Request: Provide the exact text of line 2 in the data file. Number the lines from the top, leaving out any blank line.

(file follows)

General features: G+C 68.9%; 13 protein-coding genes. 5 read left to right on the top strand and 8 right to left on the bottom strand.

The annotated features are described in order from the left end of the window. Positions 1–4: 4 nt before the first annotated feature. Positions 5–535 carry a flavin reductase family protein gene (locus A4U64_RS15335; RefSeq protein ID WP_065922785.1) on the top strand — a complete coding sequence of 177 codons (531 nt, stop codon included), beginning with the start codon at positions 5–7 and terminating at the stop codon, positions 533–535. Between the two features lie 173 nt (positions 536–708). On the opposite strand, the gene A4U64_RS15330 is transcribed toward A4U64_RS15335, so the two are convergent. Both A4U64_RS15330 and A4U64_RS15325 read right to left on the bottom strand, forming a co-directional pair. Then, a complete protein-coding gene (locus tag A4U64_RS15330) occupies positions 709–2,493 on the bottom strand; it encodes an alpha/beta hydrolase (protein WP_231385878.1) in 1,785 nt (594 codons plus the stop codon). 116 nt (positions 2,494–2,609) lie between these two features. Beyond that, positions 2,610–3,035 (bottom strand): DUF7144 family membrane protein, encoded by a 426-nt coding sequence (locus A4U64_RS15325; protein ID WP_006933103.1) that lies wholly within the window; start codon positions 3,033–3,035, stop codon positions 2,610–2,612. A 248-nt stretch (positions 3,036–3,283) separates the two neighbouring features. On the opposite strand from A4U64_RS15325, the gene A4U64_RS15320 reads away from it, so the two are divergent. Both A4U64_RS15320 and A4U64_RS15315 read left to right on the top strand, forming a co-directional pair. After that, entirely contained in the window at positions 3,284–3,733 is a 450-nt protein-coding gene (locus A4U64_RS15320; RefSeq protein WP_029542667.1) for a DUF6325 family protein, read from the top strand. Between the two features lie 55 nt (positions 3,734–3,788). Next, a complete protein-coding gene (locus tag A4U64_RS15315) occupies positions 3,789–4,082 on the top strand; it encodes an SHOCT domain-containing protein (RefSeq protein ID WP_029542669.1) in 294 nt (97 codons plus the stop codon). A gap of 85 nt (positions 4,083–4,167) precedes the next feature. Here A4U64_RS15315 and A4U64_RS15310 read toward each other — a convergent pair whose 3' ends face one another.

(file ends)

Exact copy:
The annotated features are described in order from the left end of the window. Positions 1–4: 4 nt before the first annotated feature. Positions 5–535 carry a flavin reductase family protein gene (locus A4U64_RS15335; RefSeq protein ID WP_065922785.1) on the top strand — a complete coding sequence of 177 codons (531 nt, stop codon included), beginning with the start codon at positions 5–7 and terminating at the stop codon, positions 533–535. Between the two features lie 173 nt (positions 536–708). On the opposite strand, the gene A4U64_RS15330 is transcribed toward A4U64_RS15335, so the two are convergent. Both A4U64_RS15330 and A4U64_RS15325 read right to left on the bottom strand, forming a co-directional pair. Then, a complete protein-coding gene (locus tag A4U64_RS15330) occupies positions 709–2,493 on the bottom strand; it encodes an alpha/beta hydrolase (protein WP_231385878.1) in 1,785 nt (594 codons plus the stop codon). 116 nt (positions 2,494–2,609) lie between these two features. Beyond that, positions 2,610–3,035 (bottom strand): DUF7144 family membrane protein, encoded by a 426-nt coding sequence (locus A4U64_RS15325; protein ID WP_006933103.1) that lies wholly within the window; start codon positions 3,033–3,035, stop codon positions 2,610–2,612. A 248-nt stretch (positions 3,036–3,283) separates the two neighbouring features. On the opposite strand from A4U64_RS15325, the gene A4U64_RS15320 reads away from it, so the two are divergent. Both A4U64_RS15320 and A4U64_RS15315 read left to right on the top strand, forming a co-directional pair. After that, entirely contained in the window at positions 3,284–3,733 is a 450-nt protein-coding gene (locus A4U64_RS15320; RefSeq protein WP_029542667.1) for a DUF6325 family protein, read from the top strand. Between the two features lie 55 nt (positions 3,734–3,788). Next, a complete protein-coding gene (locus tag A4U64_RS15315) occupies positions 3,789–4,082 on the top strand; it encodes an SHOCT domain-containing protein (RefSeq protein ID WP_029542669.1) in 294 nt (97 codons plus the stop codon). A gap of 85 nt (positions 4,083–4,167) precedes the next feature. Here A4U64_RS15315 and A4U64_RS15310 read toward each other — a convergent pair whose 3' ends face one another.